By Leman Mammadova
Afghanistan is preparing to export the first shipment of products through the Lapis Lazuli route (Afghanistan-Turkmenistan-Azerbaijan-Georgia-Turkey).
The train which will pass from Turan to Torghundi station, will further go through whole Turkmenistan to the Turkmenbashi International Sea Port. Then it will leave for Azerbaijan through the Caspian Sea.
According to the Afghan Ministry of Foreign Affairs, the first shipment will be realized on Thursday, December 13, 2018.
Afghan products will be sent to Turkey and then to European markets via Turkmenistan, Azerbaijan and Georgia.
Among the products to be exported in the first shipment are more than 175 tons of cotton, dried fruits and sesame, and 50 percent of transport costs will be provided by Afghanistan.
Officials of Afghan Chamber of Commerce and Industries have called on the government to take into account more opportunities for the business community to export their products via such routes.
“This Thursday, the first export of our products to Turkey through the Lapis Lazuli corridor, will be carried out with the participation of high-level government officials and representatives from member countries,” said Hassan Soroosh, Acting Director General for Economic Cooperation of the Afghan Foreign Ministry.
The Lapis-Lazuli route will allow the participating countries to diversify their access to regional and continental markets. This, in turn, will lead to the economic development of the countries lying along this corridor. Azerbaijan, for inctance, will get huge benefits being a transit country.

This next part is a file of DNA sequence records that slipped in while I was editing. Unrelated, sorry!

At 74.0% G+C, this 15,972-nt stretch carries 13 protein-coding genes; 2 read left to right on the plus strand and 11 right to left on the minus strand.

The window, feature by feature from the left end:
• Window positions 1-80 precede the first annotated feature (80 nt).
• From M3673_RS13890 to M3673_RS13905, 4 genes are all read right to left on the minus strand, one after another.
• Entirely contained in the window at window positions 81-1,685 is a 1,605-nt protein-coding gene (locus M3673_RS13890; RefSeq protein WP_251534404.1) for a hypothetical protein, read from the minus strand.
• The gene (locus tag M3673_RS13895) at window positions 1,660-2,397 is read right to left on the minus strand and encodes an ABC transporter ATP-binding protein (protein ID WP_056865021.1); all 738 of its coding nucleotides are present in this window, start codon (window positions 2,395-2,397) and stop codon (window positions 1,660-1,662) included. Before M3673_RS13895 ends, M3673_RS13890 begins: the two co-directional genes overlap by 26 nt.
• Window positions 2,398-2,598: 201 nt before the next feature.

Afghanistan, Turkey, Turkmenistan, Azerbaijan and Georgia signed an agreement on the creation of the Lapis Lazuli transport corridor set to connect five countries at the 7th Regional Economic Cooperation Conference on Afghanistan on November 15, 2017.
The trans-regional corridor will encompass mainly railways and highways, which will connect the city of Torghundi in the Afghan province of Herat with the port of Turkmenbashi on the shore of the Caspian Sea via Ashgabat.
From Turkmenbashi, goods will be able to travel further by ferry to Baku, where they would be placed on train cars and continue westward to Europe across the South Caucasus via the newly launched Baku-Tbilisi-Kars railway. Further, the corridor will pass through Tbilisi to Ankara with branches to Poti and Batumi, and, then, from Ankara to Istanbul.
Barriers to regional trade and transit and transaction costs will be reduced, in part, through a new Custom Integration Procedure and, between Afghanistan and Turkmenistan, a new Cross-Border Transport Agreement. Its projected impact is considerable not only because most of the needed infrastructure is already in place, but also because most of the investment required will focus on improving policy and governance.
The name ‘Lapis Lazuli’ is derived from the historic route that Afghanistan’s lapis lazuli and other semiprecious stones were exported along, over 2,000 years ago, to the Caucasus, Russia, the Balkans, Europe, and North Africa.
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